OR

Your doctor takes your blood sample isolates the DNA. Then searches for others like you and hopes to find enough samples (about 50 or more that ARE INDENTICAL IN THE DISEASE) to use brand new data crunching software to hopefully find a general area in the genome that is similar in all the samples, the area could contain hundreds of genes, then you pick genes that have functions that are known to be involved in bone growth, which could be dozens, that each take weeks to sequence, sequence each gene on each sample, and try to find a mutation the exact same in all samples. And they all have to have the EXACT mutation, if not it is not the gene and you start all over with another gene.

Now with horses we dont have near those options.

The Genbank in not complete for the horse, the genome is sequenced but not the identity of genes and where they are. To better understand this concept is it is like making a copy of a 1000 page book, but not reading the the copy, just have it there ready to be read. We do not have horses that can talk, we must go off of examinations, xrays etc to look for physical abnormalities and growth that are the same. We do not have a way to tell all of the horses to donate their blood or be involved in research if they are a dwarf or have produced a dwarf, someone else controls that.

The new data crunching software I discussed above, I am using but I must have enough samples of the exact type and parent samples, that is just halfway looking at this though. I must thoroughly characterize the PHYSICAL description of the disease and show that 100% of all of the type 1 dwarfs with these specific growth abnormalities have this such and such mutation of this such and such gene. Without that I cannot really be sure the gene I find is the cause of all of the type 1 now can I??

Genetic research is much more complicated than most everyone realizes. Remember you are trying to find most likely a single nucleotide mutation in Hundreds of MILLIONS of nucleotides, you better be sure you have the right mutation for that disease, or you are looked at as an idiot, well you also wont get your work published because you will be considered an idiot with no real science to prove your work.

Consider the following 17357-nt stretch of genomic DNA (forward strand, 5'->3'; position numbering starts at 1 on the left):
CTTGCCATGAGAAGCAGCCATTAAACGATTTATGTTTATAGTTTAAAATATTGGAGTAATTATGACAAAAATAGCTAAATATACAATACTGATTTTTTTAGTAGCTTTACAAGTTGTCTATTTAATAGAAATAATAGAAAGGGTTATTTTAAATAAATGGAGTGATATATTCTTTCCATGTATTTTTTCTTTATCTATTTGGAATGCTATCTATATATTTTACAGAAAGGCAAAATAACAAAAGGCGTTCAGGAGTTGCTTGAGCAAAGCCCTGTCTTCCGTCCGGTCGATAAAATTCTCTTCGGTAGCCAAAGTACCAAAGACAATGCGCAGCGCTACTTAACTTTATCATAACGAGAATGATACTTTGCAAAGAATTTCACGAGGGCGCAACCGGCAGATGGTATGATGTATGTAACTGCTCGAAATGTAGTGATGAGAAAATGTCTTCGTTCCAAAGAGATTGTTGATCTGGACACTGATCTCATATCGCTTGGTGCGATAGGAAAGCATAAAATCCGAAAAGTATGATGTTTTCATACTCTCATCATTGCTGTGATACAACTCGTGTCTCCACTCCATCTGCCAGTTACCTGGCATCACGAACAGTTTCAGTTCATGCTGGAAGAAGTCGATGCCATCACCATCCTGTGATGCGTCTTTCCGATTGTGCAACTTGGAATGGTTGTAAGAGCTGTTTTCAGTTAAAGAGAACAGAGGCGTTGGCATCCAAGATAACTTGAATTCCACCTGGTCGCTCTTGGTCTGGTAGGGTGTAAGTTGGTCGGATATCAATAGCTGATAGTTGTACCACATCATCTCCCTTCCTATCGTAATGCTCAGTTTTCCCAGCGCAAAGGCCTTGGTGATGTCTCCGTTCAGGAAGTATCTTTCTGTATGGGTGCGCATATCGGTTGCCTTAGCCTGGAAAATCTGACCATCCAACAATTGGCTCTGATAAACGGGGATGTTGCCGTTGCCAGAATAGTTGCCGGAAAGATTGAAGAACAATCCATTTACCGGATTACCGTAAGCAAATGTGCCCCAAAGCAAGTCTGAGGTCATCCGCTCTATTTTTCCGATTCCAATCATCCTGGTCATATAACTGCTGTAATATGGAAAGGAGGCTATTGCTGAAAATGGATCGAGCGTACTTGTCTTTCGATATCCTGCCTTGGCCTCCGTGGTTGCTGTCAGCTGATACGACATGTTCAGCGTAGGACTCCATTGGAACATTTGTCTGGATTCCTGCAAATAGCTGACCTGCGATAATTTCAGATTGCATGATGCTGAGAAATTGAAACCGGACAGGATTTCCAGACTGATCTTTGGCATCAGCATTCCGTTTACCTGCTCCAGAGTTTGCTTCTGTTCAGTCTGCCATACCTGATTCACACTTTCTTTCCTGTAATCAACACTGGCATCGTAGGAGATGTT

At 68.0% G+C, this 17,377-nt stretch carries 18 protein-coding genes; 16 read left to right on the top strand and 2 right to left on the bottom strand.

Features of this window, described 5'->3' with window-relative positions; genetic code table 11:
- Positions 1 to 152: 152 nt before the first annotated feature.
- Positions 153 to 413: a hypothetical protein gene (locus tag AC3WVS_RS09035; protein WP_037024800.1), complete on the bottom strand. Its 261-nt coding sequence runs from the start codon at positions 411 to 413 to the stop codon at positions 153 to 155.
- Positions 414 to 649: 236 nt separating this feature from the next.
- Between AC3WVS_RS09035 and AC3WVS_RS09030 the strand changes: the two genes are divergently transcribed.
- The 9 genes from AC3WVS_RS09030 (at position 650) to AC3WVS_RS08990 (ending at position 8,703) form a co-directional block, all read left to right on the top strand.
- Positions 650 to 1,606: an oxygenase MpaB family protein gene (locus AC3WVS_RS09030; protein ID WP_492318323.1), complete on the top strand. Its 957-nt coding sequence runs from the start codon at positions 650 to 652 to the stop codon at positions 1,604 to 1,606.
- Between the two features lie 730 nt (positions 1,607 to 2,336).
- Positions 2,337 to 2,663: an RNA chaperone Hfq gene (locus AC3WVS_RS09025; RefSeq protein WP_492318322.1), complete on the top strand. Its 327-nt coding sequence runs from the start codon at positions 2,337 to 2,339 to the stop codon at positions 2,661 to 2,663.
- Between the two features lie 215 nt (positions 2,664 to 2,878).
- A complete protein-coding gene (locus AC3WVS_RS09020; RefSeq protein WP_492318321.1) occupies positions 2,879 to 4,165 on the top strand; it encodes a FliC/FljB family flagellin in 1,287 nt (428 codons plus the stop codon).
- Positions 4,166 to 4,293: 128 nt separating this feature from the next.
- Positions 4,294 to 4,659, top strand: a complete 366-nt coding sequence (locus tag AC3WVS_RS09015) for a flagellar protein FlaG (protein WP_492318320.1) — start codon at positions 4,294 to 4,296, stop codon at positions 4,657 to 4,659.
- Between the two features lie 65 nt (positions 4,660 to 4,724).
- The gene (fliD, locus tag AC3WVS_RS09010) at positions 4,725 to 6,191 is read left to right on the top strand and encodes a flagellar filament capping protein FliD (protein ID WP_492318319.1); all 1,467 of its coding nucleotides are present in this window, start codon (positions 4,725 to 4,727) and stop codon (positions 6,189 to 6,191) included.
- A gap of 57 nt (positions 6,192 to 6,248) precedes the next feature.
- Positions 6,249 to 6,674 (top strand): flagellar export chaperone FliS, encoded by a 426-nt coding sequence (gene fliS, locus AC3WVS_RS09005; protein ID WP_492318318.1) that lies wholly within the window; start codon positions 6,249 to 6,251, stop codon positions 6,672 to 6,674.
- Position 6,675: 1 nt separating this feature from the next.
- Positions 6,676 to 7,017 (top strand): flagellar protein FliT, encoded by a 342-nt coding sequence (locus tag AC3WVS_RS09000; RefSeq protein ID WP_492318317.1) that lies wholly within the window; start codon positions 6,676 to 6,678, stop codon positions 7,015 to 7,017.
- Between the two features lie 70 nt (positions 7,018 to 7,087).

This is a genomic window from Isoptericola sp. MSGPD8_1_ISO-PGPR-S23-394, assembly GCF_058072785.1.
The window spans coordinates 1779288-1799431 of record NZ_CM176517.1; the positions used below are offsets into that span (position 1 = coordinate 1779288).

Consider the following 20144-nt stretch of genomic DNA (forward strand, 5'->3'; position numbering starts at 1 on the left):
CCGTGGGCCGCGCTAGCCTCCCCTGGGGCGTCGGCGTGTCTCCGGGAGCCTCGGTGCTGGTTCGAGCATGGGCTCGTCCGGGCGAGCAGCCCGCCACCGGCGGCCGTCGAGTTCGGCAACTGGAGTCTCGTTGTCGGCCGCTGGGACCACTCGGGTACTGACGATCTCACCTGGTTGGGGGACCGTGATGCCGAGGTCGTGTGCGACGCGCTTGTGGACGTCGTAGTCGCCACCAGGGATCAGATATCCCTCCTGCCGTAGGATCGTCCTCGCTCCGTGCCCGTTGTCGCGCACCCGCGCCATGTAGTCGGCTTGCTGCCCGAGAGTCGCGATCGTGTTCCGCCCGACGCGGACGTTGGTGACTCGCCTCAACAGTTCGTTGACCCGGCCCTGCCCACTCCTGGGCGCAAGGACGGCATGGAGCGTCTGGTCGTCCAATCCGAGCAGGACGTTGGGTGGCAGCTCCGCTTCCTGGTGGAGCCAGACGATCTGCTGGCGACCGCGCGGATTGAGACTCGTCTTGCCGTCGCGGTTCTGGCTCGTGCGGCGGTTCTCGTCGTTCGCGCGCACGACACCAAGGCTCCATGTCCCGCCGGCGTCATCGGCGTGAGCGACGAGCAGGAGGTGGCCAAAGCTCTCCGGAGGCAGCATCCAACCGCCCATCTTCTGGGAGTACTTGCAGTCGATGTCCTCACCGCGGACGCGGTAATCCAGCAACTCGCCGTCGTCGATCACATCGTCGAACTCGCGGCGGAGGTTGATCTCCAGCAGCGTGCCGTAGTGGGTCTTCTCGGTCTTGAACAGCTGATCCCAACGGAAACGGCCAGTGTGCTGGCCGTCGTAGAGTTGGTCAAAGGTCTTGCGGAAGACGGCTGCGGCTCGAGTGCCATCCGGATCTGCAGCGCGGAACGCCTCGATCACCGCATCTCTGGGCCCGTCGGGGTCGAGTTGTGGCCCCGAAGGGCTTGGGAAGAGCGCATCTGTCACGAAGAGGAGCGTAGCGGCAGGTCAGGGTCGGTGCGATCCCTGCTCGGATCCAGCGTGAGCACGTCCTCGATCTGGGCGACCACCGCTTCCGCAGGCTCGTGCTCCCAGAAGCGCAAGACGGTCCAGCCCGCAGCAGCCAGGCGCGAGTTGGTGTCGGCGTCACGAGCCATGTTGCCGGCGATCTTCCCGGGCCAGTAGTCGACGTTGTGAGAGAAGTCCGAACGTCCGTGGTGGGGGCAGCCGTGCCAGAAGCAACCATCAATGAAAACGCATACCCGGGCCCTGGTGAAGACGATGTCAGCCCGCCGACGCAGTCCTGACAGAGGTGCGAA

John
 

Miniv

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John,

Thank you for sharing this site.........and Kuddos to the person who put it together!

You listed "Types" of dwarfs. Would you label them and if possible, put some general descriptions with the Types?

For example.........One "Type" is what is often described as a "wiener dog", with the short legs and long body. We have had one dwarf born here that DEVELOPED into that "Type".......At birth it wasn't obvious. Happily we found him a wonderful loving home.....we no longer have his sire OR his dam.

Thank you for the work you are doing with this.......
 

Arion Mgmt

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Type 1 is not the "weiner dog" type that is type two, the website I linked has names on the dwarfs I labeled the names withtheir types, Tessa is a type 1, Shorty and Casey are type 2, Little Bit is type 3
 

Jill

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This could make such a huge difference in the future of our breed and save so many from pain and heartbreak in the time to come